The Holy Martyr Terence and his companions suffered under the emperor Decius (249-251). The emperor issued an edict, which commanded all subjects to offer sacrifice to the pagan idols.
When the governor of Africa Fortunatian received this edict, he gathered the people into the city square, set out cruel instruments of torture and declared that everyone without exception had to offer the sacrifice to the idols. Many, afraid of torture, complied, but forty Christians with Saint Terence at their head bravely stood forth for their faith in the Saviour. Fortunatian was amazed at their boldness and he asked how they, as rational people, could confess as God One Who was crucified by the Jews as a malefactor. In answer to this, Saint Terence boldly answered that their belief was in the Saviour Who voluntarily endured death on the Cross and on the third day was resurrected. Fortunatian perceived that Terence by his example inspired the others, and so he gave orders to isolate him in prison together with his three closest companions – Africanus, Maximus, and Pompey. The remainder of the martyrs – which included Xenon, Alexander, and Theodore, Fortunatian resolved to force into renouncing Christ. But neither threats nor terrible tortures could sway the holy martyrs: they burned at them with red hot iron, they poured vinegar on the wounds, they sprinkled on salt, they tore at them with iron claws. In spite of their sufferings, the saints did not weaken in their confession of Christ, and the Lord gave them strength.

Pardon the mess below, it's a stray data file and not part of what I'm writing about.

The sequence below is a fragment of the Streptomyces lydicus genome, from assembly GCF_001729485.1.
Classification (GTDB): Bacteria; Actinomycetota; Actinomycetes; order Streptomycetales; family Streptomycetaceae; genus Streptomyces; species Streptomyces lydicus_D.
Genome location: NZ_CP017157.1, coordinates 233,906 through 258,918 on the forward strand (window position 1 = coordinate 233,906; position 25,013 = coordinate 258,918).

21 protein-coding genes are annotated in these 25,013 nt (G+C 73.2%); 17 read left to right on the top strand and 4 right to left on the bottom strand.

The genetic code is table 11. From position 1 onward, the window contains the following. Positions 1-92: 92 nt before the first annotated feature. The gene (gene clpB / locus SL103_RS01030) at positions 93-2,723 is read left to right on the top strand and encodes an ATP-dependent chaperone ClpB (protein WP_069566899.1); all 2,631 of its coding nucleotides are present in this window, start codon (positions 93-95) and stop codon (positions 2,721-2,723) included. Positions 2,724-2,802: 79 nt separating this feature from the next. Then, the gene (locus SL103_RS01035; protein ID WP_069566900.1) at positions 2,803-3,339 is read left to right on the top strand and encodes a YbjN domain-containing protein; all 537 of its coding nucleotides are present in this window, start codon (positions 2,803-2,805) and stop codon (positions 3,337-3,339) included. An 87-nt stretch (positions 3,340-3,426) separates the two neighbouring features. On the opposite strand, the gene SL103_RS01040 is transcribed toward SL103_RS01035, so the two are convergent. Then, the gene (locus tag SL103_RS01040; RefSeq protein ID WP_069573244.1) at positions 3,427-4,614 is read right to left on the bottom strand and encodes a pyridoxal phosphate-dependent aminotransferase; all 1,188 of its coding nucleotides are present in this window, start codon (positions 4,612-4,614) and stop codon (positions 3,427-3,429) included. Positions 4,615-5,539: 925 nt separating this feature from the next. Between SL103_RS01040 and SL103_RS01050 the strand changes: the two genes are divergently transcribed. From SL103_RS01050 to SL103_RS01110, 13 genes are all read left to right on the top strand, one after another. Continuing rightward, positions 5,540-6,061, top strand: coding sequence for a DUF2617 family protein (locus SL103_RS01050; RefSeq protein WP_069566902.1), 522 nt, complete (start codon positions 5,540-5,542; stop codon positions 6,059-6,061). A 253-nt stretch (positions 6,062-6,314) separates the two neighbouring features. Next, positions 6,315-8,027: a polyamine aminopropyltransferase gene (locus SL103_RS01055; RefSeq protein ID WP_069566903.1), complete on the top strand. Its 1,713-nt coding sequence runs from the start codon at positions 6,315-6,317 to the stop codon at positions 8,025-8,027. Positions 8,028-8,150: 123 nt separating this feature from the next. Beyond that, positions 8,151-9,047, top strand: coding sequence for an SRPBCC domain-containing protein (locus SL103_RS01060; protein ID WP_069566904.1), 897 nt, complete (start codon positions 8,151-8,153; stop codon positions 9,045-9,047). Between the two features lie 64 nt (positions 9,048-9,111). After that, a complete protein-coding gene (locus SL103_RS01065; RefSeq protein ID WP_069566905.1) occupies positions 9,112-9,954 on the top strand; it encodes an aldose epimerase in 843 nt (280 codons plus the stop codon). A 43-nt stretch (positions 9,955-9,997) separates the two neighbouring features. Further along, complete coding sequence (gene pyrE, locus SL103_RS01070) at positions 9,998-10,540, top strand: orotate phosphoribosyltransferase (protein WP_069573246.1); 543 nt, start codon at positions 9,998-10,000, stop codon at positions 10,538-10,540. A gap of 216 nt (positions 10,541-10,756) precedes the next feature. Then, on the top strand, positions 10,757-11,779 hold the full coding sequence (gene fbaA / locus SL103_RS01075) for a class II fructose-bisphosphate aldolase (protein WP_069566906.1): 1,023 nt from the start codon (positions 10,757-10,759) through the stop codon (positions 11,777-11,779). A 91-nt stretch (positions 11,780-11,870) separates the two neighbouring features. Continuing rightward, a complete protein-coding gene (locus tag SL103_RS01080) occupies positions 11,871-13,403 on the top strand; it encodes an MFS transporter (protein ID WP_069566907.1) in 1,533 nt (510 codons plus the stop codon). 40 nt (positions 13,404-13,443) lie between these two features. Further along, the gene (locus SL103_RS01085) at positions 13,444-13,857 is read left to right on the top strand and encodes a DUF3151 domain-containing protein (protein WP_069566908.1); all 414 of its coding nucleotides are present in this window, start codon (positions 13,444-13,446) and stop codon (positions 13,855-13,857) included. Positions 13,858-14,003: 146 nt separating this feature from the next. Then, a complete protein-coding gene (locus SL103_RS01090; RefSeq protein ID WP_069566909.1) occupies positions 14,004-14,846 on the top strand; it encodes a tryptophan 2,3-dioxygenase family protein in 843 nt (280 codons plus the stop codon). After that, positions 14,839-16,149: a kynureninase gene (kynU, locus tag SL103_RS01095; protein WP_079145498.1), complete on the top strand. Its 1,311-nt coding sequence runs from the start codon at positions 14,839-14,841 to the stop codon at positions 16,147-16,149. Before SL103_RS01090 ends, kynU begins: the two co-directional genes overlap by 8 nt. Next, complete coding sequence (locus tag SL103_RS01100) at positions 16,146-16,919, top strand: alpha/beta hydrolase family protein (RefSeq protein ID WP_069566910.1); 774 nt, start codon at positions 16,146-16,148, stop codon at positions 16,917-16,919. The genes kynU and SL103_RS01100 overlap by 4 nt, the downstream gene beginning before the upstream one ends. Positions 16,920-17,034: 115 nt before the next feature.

Forunatian gave orders to lead the martyrs into the pagan temple and still yet another time he urged them to offer sacrifice to the idols. The valiant warriors of Christ cried out to God: “O God All-Powerful, having once poured out fire on Sodom for its iniquity, destroy now this impious temple of idolatry, on account of Thine Truth.” The idols fell down with a crash and a smash, and then all the temple was in ruins. The enraged governor gave orders to execute them; and the martyrs, glorifying God, put their necks beneath the sword of the executioner.
After the execution of the 36 martyrs, Fortunatian summoned before him Terence, Maximus, Africanus, and Pompeys, pointed out to them the executed and again urged them to offer sacrifice to the idols. The martyrs refused. The governor put heavy chains on them and gave orders to starve them to death in prison. By night an Angel of the Lord took the chains off the martyrs and fed them. In the morning the guards found the saints cheerful and strong. Then Fortunatian ordered sorcerers and conjurers to carry into the prison snakes and all kinds of viprous creatures. The guards through an opening in the prison ceiling glanced down into the jail cell and saw the martyrs unharmed, praying, and the snakes crawling at their feet. When the snake-charmers in obeying the order opened the door of the prison-cell, the snakes disregarded the charms and struck and began to bite them. The furious Fortunatian gave orders to behead the holy martyrs. Christians took up their holy bodies and buried them with reverence outside the city.